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No Treat: About 2 Million Still Without Power In Northeast

<p>This tree split in two due to heavy snow on its branches in Belmont, Mass.</p>
Michael Dwyer

This tree split in two due to heavy snow on its branches in Belmont, Mass.

That unusually early winter storm that struck the Northeast over the weekend, dumping up to 30 inches of wet heavy snow in some places, has left a couple million customers without electricity because snapped limbs and falling trees brought down power lines across New England.

And it will be up to a week before power is restored to everyone, the New Hampshire Union Leader reports this morning.

In Connecticut, according to the Hartford Courant, 750,000 customers don't have power. The Boston Globe says about 621,000 customers in Massachusetts are in the dark (our colleagues at WBUR have much more coverage of the situation in Massachusetts; New Hampshire Public Radio is on the story as well).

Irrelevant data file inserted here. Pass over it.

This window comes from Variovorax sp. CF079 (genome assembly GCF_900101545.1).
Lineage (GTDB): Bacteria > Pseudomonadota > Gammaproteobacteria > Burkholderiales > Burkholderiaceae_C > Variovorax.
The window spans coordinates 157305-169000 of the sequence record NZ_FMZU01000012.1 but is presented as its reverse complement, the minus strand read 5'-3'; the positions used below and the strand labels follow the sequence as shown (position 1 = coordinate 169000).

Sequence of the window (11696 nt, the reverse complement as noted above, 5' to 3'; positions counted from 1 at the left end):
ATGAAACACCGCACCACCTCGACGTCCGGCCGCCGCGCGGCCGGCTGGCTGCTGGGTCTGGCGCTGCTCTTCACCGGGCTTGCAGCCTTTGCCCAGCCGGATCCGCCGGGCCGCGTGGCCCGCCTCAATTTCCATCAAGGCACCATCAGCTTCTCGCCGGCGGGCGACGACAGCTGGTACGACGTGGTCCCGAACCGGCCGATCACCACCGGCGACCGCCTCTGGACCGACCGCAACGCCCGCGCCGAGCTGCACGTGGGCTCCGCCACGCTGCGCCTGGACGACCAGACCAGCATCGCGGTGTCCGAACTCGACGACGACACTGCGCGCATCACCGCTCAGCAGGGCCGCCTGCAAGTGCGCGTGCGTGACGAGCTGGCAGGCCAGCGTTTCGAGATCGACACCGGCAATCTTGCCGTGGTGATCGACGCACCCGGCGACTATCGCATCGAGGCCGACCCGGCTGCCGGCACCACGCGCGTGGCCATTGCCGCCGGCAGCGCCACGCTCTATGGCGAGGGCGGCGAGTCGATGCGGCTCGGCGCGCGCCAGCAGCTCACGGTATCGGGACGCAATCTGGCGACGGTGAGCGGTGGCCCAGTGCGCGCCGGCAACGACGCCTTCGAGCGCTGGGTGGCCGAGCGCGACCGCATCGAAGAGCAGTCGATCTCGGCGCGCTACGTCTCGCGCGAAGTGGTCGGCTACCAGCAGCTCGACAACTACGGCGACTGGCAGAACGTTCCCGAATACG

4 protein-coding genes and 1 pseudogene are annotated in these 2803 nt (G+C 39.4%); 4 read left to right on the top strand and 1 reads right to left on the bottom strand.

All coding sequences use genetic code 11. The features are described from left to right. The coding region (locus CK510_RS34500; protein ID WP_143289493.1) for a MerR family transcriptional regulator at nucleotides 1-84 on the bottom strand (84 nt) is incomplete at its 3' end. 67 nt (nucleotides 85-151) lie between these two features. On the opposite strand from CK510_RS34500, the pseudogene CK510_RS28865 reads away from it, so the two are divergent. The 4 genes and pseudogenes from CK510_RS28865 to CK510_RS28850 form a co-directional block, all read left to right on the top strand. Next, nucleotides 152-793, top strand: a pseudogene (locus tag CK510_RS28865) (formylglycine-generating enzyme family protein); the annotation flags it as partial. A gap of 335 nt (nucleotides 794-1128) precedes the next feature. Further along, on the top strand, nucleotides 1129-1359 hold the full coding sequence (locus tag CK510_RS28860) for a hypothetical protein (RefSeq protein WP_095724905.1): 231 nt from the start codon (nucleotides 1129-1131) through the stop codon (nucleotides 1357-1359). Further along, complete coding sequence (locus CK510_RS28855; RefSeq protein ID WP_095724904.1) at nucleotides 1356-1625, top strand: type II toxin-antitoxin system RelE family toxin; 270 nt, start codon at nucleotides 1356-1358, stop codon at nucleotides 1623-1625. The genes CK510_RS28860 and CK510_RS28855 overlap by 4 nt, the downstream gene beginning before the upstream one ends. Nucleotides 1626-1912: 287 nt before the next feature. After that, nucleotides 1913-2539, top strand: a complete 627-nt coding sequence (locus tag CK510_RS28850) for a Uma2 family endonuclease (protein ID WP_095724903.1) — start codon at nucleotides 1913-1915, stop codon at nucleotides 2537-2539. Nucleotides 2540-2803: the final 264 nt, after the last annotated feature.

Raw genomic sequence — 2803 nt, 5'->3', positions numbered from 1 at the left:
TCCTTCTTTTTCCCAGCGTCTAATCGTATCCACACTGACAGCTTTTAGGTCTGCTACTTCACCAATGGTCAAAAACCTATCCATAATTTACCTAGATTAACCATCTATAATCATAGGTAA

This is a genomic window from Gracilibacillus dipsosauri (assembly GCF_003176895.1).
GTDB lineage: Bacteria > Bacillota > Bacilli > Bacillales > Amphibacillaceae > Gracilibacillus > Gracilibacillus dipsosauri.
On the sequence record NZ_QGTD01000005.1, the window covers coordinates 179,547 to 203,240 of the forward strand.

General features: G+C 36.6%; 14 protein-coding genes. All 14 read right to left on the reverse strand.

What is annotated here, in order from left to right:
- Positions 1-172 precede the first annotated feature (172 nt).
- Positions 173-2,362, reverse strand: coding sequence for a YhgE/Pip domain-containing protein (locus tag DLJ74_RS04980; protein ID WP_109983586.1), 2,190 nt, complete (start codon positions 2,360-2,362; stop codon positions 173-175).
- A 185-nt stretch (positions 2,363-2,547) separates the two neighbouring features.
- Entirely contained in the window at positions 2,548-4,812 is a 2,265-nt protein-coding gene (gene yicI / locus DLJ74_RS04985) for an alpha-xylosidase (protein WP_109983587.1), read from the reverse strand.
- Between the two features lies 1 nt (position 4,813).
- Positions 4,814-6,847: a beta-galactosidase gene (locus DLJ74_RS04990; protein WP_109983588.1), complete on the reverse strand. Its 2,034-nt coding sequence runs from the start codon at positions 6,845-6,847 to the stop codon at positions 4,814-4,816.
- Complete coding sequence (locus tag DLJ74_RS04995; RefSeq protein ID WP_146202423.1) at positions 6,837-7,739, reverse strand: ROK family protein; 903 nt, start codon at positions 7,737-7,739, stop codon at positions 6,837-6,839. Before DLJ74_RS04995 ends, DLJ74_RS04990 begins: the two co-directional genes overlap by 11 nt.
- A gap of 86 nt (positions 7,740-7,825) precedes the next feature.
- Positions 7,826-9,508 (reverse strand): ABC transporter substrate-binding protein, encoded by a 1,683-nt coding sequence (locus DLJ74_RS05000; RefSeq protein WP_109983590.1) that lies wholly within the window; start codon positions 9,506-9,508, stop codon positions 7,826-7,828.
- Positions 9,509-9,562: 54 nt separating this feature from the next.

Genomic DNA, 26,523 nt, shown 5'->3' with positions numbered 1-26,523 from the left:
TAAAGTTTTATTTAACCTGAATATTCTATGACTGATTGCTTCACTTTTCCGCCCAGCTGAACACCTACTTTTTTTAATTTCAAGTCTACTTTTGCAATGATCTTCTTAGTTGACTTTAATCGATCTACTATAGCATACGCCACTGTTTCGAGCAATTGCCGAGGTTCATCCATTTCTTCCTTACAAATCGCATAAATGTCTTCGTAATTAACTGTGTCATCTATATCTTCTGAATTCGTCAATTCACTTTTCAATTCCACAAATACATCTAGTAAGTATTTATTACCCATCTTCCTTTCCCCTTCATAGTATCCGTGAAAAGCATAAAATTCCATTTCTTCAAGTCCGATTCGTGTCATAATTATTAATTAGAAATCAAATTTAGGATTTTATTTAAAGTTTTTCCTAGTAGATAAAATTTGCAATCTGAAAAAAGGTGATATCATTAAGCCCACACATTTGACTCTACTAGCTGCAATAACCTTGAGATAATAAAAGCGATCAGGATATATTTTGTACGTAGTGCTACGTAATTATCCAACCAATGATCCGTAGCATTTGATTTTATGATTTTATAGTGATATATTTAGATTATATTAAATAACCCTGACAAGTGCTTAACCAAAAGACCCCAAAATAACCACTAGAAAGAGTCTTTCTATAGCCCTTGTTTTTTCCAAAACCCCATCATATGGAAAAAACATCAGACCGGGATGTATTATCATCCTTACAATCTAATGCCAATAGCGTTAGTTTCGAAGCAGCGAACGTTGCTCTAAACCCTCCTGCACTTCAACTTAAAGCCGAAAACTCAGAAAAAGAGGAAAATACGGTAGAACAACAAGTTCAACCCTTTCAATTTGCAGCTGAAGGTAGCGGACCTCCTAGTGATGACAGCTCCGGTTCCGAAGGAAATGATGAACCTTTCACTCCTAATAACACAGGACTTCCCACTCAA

The Union Leader says about 290,000 are without power in New Hampshire.

It all comes, of course, just as Halloween arrives. Many towns in the region, according to the Globe, are telling kids not to trick-or-treat tonight. Some have set Friday as the new fright night.

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Mark Memmott is NPR's supervising senior editor for Standards & Practices. In that role, he's a resource for NPR's journalists – helping them raise the right questions as they do their work and uphold the organization's standards.